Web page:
Is It Possible to Prepare Teachers and Students For School Shooting Situations Without Traumatizing Them?
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When Hans and Jessica Graffunder sent their kids to school at Small Middle School in Southwest Austin last Thursday morning, they didn’t expect that by mid-morning, their children would be in the middle of a lockdown situation. The Graffunder’s couldn’t have anticipated that their daughter, 11, would find herself in the school library with a librarian urging her to find a better place to hide so she wouldn’t get shot, or that their son, 13, would be locked in a room with a teacher who drew the curtains at the windows as unknown people rattled the door handles from the outside.
And when these terrifying scenarios happen, there is no anticipation, no warning. But what about when there is no actual shooter? When there is no emergency? What happens when it's a lockdown drill simulating a gunman on campus planned by the Austin Independent School District and the middle school itself? Shouldn't parents and teachers anticipate that because they've been given plenty of advanced notice?
On the morning of the December 12—after they'd sent their kids to school—the Graffunders and other parents at the school received an email from the school informing them that there would be an unannounced lockdown drill later that day. According to Hans Graffunder, the unannounced nature of the drill, which happened almost a year to the day after the Sandy Hook Elementary School shooting in Newtown, Connecticut, had both students and teachers in a panic.
"The only people at the school who knew it was going to happen, or knew it was a drill, were the principal and a few administrative staff," Graffunder said in an email to Texas Monthly after the drill. "The teachers did not know it was a drill. The simulation took place in a passing period, so all the kids and teachers scrambled for a place to hide. My daughter ended up in the library. The emergency team went around to rooms where kids and teachers were hiding and proceeded to rattle door handles and beat on locked doors to simulate someone trying to break in. The librarian told my daughter that she better find a better pace to hide or she would get shot. She was told that a bullet could dome right through the library window and hit her. She was absolutely terrified. Kids and teachers were screaming and crying. One of her teachers had a complete meltdown, which made all of her kids break down, as well."
Graffunder's interpretation of the drill is pretty consistent with that offered by the school's principal, Amy Taylor. (Taylor does say that door handles were checked to ensure that they were locked, not to simulate someonewas breaking in.) Both the school and the outraged parent agree on the basics of what happened: The school simulated a lockdown without warning teachers, and parents were informed the day of the drill with, at least in some cases, insufficient warning to give them the opportunity to pull their kids out of school for the day.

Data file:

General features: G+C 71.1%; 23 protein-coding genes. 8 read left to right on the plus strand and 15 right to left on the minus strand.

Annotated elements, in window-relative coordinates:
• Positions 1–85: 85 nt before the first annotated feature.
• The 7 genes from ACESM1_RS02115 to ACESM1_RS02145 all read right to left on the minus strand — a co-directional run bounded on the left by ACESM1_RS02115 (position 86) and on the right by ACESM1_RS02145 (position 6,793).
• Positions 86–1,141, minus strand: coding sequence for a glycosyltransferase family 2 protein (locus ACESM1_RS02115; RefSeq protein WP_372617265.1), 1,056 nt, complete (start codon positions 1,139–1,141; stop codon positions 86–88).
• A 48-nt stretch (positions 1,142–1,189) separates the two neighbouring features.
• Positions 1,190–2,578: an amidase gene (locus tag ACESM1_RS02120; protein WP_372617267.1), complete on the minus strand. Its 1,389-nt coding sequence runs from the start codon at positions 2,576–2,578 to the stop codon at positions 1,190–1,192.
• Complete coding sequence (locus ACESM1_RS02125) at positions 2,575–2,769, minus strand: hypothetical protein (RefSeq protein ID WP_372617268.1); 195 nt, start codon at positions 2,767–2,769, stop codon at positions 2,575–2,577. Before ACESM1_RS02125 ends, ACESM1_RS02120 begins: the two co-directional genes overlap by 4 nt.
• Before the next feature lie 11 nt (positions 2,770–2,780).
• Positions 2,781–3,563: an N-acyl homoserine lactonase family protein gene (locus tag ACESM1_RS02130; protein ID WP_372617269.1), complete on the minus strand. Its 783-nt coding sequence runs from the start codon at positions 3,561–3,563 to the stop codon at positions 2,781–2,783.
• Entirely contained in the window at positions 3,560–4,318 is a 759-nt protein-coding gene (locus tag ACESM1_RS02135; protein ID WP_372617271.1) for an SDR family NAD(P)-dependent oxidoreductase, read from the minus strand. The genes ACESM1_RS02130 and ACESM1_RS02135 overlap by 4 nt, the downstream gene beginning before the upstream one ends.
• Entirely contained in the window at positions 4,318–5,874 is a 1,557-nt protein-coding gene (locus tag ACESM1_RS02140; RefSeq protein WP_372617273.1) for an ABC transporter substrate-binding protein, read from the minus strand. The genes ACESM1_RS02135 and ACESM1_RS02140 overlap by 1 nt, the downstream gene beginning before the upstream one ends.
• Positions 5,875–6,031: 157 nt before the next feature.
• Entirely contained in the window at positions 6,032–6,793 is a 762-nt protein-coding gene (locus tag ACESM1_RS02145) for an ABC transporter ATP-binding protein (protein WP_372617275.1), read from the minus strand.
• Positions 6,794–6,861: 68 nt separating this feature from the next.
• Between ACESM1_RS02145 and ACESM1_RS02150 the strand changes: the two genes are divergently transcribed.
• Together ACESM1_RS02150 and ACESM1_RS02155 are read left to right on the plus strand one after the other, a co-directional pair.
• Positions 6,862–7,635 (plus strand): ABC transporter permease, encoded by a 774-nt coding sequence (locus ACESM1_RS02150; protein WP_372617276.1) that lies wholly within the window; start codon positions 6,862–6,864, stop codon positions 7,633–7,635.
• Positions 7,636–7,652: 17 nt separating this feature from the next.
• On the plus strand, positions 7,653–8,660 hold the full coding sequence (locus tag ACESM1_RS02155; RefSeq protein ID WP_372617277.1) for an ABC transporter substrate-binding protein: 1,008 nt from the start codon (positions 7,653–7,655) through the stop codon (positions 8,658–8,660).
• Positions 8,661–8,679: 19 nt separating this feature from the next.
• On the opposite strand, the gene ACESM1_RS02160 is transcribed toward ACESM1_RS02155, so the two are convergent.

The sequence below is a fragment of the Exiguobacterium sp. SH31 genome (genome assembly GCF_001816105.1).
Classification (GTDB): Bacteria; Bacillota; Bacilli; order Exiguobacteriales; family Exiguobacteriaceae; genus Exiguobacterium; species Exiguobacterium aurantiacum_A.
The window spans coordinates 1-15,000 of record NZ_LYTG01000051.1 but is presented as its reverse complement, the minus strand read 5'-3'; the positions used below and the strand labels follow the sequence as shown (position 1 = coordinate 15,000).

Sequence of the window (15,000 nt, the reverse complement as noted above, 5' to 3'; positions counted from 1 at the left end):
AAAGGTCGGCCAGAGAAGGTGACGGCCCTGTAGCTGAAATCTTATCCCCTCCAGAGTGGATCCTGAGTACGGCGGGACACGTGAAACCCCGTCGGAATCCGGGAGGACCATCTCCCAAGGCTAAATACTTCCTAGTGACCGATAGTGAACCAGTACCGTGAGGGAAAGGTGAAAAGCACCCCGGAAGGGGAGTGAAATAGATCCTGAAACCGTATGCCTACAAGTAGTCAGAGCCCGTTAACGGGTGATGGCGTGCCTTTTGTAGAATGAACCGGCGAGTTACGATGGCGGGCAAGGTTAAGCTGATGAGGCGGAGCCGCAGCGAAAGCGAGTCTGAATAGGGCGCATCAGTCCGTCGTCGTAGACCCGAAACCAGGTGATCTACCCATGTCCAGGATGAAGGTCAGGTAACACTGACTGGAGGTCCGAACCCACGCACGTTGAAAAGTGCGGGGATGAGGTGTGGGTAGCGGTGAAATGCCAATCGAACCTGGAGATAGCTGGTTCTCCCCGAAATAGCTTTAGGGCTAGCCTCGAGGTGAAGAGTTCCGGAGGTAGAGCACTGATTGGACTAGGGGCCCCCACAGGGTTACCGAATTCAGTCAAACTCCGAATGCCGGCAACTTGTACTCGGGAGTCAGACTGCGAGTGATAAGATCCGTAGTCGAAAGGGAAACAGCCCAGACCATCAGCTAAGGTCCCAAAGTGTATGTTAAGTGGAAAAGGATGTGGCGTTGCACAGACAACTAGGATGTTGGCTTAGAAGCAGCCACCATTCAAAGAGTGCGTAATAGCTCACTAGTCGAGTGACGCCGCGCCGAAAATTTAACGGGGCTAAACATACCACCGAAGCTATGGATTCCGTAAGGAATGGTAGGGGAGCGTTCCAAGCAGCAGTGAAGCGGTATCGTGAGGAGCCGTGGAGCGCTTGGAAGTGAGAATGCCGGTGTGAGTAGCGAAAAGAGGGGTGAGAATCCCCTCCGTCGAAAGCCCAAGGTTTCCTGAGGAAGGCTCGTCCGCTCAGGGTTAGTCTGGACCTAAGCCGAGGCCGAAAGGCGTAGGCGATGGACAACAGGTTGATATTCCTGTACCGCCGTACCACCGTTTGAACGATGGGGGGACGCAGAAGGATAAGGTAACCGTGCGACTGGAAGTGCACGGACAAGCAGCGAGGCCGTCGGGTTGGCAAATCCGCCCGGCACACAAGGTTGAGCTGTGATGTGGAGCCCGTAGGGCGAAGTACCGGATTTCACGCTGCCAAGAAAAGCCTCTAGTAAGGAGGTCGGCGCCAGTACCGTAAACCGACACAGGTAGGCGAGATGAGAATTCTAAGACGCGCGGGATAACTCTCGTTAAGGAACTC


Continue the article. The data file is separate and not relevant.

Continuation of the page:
While no one would dispute the importance of emergency preparedness, the way the unannounced drill was carried out raises an important question: Is it possible to prepare schools for this sort of emergency without traumatizing the students and teachers involved?
That's a question without an easy answer, and it speaks to a few of the conflicting points of view here. Rachel Graffunder isn't upset with the teachers involved—she acknowledges that the librarian who warned her daughter that she could be shot might have saved her life, had it been an actual emergency. "The teachers did the very best they could," she told Texas Monthly, "But why were they ever put in this situation?"
For her part, Principal Taylor—who was only available to answer questions about the incident via email—explained that the teachers who may have panicked were not following procedure. "Schools go into lockdown for many reasons, such as an intruder or an immediate danger that exists in the vicinity," she wrote. "Teachers and students are expected to remain calm, but not speculate or make assumptions about the nature of the event or its cause," adding that "Staff is expected to follow procedures and project a calm attitude so that students do not become scared based on adult fears."
That's a fine rule to put into place, but easier said than done. Shooting situations in schools can happen anywhere at any time—the incident at a Colorado high school the day after Small Middle School's drill illustrates that—and even when the "adult fears" take the form of aggressively trying to protect a student by imploring to her the seriousness of hiding from a possible attacker, rather than the "complete meltdown" Hans Graffunder described another teacher as having, it's still a traumatic experience to put a kid through.
Which is the concern in this case: A school shooting is one of the more traumatic experiences that it's possible to imagine a child (or an adult) going through. And even if, at the end of the simulated experience, they're told that it was only a drill and there was never any real danger, the shock of the experience isn't just going to disappear. So is it worth putting students through that for the drill?
That's something that Principal Taylor and Rachel Graffunder disagree on. In her email, Taylor wrote that "school safety is a top priority, and the positive effects of the unannounced drill are the future preparedness the school will have, should an unfortunate circumstance occur requiring a school lockdown."
Graffunder, meanwhile, isn't convinced. "There are some things you can't be prepared for," she said. "We do need to be prepared—but how prepared can we really be?"